Technology for all: turning a keyword into a school subject in post-war Sweden2013In: History of Education, ISSN 0046-760X, E-ISSN 1464-5130, Vol. 42, no 5, p. 622-637Article in journal (Refereed)
    Abstract [en]

    The decades following the Second World War saw strong technological development and economic growth. They also saw the advent of technology education, a period of extensive curriculum development in this field. But what was done and why? In order to obtain a better understanding of the historical roots of technology education, in this study the mid-century school reforms in Sweden are examined and, more specifically, the birth of the new subject of Technology (Teknik) in compulsory schools. In this article, the political forces driving the introduction and shaping of this new subject are emphasised. In a time of rapid transformations of educational systems and labour markets, the term Teknik proved to be a useful concept for policy-makers and reform technocrats. However, the subject came to re-create the inequalities of the earlier differentiated school system, despite its presence within the framework of a school for all.

  • 5.
    Sköld, Johanna
    Linköping University, Department of Thematic Studies, Department of Child Studies. Linköping University, Faculty of Arts and Sciences.
    The truth about abuse?: A comparative approach to inquiry narratives on historical institutional child abuse2016In: History of Education, ISSN 0046-760X, E-ISSN 1464-5130, Vol. 45, no 4, p. 492-509Article in journal (Refereed)
    Abstract [en]

    In recent decades, history of childhood and history of education have gained status as political concerns through the establishment of numerous truth commissions and inquiries into historical institutional child abuse. The article discusses the methodological and ethical dilemmas that arise when writing the history of abused children with the objective of both recognising and redressing the victims as well as offering an account of ‘what really happened’. Comparing how inquiry commissions in Ireland, Sweden and Denmark evaluate and approach victims' oral testimonies and written records from child welfare agencies, the article explores the acts of balancing between different epistemological approaches to the concept of “truth”. The results suggest that while inquiries have to address and convince several audiences simultaneously, empiricist positivist methods of inquiry have dominated the approaches to “truth”. However, this approach has not been without ambivalence, and there are examples of constructivist approaches as well.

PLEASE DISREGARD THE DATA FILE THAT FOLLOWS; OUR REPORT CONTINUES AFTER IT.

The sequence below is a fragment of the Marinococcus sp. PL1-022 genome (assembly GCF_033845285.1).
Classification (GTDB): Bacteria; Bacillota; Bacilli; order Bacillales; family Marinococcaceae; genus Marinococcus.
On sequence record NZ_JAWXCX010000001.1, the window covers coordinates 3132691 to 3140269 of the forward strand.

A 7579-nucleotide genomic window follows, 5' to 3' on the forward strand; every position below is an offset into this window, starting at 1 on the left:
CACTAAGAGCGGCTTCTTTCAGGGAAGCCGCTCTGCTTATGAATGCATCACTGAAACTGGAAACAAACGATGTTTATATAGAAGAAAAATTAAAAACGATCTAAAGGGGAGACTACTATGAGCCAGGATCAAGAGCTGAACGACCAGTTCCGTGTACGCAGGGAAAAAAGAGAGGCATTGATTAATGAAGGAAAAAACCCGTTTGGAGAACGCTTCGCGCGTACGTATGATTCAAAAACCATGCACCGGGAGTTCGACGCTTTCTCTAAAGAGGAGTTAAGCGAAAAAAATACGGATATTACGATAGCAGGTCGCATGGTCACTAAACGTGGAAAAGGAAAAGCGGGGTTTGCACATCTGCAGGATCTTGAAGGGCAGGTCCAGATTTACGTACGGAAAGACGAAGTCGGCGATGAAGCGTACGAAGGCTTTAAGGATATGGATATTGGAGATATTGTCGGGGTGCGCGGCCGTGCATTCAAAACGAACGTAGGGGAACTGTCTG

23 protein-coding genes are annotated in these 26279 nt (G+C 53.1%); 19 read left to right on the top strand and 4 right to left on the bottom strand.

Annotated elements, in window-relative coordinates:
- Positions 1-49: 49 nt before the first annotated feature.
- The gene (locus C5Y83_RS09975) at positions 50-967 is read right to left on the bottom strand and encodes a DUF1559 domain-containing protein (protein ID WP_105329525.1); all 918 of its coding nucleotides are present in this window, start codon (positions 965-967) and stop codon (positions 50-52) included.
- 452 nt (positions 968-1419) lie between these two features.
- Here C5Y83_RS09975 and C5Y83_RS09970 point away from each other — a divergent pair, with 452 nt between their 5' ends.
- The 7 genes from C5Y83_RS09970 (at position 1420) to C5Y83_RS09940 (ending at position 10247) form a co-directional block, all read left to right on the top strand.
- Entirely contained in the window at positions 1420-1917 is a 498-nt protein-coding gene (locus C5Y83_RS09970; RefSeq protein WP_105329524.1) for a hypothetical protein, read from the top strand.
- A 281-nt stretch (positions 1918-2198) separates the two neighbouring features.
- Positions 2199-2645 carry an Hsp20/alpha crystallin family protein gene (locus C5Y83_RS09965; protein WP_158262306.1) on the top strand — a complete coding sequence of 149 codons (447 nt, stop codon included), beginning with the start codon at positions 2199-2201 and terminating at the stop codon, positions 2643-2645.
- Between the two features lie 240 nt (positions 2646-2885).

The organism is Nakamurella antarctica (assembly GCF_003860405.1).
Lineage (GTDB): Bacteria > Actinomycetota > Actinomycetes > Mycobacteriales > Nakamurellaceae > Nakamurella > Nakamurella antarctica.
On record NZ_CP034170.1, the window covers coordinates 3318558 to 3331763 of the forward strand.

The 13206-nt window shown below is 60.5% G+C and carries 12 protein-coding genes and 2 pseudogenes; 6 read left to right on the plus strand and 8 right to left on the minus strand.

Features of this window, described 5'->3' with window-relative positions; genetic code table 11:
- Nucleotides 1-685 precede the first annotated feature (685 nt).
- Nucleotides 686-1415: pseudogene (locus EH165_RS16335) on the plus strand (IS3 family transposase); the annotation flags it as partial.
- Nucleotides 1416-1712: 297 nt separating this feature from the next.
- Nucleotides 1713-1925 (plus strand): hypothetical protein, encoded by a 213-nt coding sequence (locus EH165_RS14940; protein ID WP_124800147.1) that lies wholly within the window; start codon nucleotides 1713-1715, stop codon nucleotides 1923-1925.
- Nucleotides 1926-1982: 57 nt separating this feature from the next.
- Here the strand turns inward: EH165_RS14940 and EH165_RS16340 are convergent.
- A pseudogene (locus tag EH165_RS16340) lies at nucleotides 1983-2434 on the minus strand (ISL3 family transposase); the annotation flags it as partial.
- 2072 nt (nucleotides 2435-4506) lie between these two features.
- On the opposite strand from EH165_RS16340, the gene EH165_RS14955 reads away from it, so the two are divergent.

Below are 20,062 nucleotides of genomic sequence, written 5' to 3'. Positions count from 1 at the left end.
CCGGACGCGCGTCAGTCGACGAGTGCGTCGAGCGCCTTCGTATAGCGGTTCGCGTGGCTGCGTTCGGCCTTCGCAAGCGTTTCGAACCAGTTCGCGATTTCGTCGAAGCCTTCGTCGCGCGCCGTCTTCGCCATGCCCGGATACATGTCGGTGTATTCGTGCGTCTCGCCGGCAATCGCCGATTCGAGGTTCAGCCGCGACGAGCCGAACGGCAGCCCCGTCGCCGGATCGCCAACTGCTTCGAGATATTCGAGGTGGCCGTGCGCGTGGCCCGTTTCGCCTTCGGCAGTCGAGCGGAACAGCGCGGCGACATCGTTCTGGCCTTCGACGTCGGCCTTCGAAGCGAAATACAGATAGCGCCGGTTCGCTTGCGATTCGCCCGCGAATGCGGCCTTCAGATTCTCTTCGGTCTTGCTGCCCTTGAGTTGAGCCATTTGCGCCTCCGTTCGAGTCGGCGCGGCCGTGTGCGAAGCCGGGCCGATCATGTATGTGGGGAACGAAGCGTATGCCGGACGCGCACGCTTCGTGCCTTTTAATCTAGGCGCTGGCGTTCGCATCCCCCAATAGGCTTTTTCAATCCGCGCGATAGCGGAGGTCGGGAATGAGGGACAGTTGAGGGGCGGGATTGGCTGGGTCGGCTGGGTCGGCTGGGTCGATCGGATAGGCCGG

• 6.
    Sköld, Johanna
    et al.
    Linköping University, Department of Thematic Studies, Department of Child Studies. Linköping University, Faculty of Arts and Sciences.
    Vehkalahti, Kaisa
    Finnish Youth Reserach Society, Finland.
    Marginalized children: methodological and ethical issues in the history of education and childhood2016In: History of Education, ISSN 0046-760X, E-ISSN 1464-5130, Vol. 45, no 4, p. 403-410Article in journal (Refereed)
    Abstract [en]

    This special issue sets out to explore how marginalized children, as subjects within the field of history of education and childhood, challenge methodological and ethical considerations within historical research. In the articles of this special issue, we seek to find different methodological tools for studying these children and the different institutional practices that have marginalized them. The editorial begins with a brief overview of how history of childhood and history of education in particular, have treated children as subjects for research. Next, the editorial seeks to identify methodological and ethical dilemmas that need to be taken into account when studying histories of children who have been living in the margins of past societies, or those who have left only fragmentary traces in the existing historical records and archives. This leads to epistemological issues concerning children’s voice and agency, as well as the question of truth in the history of education.

  • 7.
    Zetterqvist Nelson, Karin
    et al.
    Linköping University, Faculty of Arts and Sciences. Linköping University, The Tema Institute, Department of Child Studies.
    Sandin, Bengt
    Linköping University, Faculty of Arts and Sciences. Linköping University, The Tema Institute, Department of Child Studies.
    The politics of reading and writing problems: Changing definitions in Swedish schooling during the twentieth century2005In: History of Education, ISSN 0046-760X, E-ISSN 1464-5130, Vol. 34, no 2, p. 189-205Article, review/survey (Refereed)
    Abstract [en]

    Reading and writing problems in school children has been the focus of a growing scientific interest regarding during the twentieth century. In search for definition, cause(s) and pedagogical interventions the subject is explored in medical, psychological and educational research. It is a field of knowledge characterized by scientific controversies and competing explanatory frames. In this article we approach the issue from a historic perspective. During the 20th century the development of compulsory schooling in Sweden three main periods can be discerned. Each is characterised by one specific explanatory framework dominating the educational policy discourse. These changing periods are related to both the increase of school participation during the first decades of the 20th century and the political ambitions associated with an education for all social classes. The politics of reading and writing problems mirrors a conflict not only about scholarly perspectives on reading and writing problems but also about the organization of welfare and system of education

1 - 7 of 7
CiteExportLink to result list
Permanent link
Cite
Citation style
  • apa
  • ieee
  • modern-language-association-8th-edition
  • vancouver
  • oxford
  • Other style
More styles
Language
  • de-DE
  • en-GB
  • en-US
  • fi-FI
  • nn-NO
  • nn-NB
  • sv-SE
  • Other locale
More languages
Output format
  • html
  • text
  • asciidoc
  • rtf